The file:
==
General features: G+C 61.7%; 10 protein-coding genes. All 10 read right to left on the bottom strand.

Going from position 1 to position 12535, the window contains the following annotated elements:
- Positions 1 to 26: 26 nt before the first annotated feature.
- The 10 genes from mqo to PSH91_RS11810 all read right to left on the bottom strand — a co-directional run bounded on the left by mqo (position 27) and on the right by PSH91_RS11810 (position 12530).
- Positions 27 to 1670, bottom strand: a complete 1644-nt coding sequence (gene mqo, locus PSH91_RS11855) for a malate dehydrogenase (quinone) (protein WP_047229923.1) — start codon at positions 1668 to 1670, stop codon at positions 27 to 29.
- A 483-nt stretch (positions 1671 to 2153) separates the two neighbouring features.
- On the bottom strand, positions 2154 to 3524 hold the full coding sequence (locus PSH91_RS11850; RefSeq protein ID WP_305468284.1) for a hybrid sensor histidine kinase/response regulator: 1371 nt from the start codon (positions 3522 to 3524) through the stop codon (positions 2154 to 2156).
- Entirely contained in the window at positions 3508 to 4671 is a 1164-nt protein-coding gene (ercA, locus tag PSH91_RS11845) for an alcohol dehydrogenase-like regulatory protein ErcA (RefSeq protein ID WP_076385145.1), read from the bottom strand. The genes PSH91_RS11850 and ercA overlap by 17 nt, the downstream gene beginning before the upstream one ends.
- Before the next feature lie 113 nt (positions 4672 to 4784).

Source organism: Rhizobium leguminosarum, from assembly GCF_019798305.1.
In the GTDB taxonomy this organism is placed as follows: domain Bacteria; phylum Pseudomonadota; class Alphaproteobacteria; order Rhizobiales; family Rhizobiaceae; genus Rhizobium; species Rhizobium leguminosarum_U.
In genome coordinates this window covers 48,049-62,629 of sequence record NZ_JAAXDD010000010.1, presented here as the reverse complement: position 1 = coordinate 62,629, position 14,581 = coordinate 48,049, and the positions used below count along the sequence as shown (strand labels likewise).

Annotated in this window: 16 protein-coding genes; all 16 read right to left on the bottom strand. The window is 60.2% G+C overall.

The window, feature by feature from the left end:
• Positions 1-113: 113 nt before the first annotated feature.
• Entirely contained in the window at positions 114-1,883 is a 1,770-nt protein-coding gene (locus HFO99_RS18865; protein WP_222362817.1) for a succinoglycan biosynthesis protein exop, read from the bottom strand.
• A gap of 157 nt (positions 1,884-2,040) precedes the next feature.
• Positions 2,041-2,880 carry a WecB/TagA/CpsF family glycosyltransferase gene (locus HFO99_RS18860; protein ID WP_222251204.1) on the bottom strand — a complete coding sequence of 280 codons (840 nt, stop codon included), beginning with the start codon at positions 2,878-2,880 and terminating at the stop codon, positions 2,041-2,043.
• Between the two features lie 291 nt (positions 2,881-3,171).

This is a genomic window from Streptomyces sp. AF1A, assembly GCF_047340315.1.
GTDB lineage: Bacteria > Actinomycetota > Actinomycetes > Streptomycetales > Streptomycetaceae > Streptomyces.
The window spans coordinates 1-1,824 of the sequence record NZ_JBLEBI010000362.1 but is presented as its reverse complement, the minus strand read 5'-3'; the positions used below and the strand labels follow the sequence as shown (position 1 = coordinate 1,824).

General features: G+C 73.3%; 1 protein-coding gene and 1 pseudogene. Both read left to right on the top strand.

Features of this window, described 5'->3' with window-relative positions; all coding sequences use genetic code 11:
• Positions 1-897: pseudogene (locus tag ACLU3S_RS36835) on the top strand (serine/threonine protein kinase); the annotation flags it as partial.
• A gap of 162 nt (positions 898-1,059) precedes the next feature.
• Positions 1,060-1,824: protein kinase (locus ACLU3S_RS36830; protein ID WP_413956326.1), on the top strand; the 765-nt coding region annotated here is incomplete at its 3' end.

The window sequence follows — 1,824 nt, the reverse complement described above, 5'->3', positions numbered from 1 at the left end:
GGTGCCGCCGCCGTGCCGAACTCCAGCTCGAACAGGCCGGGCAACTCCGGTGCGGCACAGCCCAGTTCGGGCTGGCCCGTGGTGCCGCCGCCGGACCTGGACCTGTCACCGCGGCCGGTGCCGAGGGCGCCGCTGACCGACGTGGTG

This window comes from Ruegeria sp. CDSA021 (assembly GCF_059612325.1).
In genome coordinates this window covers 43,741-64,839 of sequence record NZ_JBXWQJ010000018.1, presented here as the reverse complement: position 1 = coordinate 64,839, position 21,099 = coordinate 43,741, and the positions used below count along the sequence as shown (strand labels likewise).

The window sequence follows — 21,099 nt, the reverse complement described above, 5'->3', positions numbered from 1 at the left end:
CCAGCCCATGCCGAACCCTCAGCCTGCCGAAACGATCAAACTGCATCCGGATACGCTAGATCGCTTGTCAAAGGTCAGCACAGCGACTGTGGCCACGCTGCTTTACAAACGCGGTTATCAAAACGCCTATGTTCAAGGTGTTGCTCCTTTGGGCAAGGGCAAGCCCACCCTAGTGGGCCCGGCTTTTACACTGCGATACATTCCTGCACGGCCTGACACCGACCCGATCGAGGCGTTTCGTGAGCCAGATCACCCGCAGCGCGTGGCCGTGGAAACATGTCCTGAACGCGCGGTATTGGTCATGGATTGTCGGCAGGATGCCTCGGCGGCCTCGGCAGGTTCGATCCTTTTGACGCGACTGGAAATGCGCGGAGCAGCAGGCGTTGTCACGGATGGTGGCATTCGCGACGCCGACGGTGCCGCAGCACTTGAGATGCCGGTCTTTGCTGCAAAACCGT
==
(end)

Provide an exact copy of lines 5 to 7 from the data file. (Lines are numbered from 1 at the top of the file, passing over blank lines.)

- Positions 27 to 1670, bottom strand: a complete 1644-nt coding sequence (gene mqo, locus PSH91_RS11855) for a malate dehydrogenase (quinone) (protein WP_047229923.1) — start codon at positions 1668 to 1670, stop codon at positions 27 to 29.
- A 483-nt stretch (positions 1671 to 2153) separates the two neighbouring features.
- On the bottom strand, positions 2154 to 3524 hold the full coding sequence (locus PSH91_RS11850; RefSeq protein ID WP_305468284.1) for a hybrid sensor histidine kinase/response regulator: 1371 nt from the start codon (positions 3522 to 3524) through the stop codon (positions 2154 to 2156).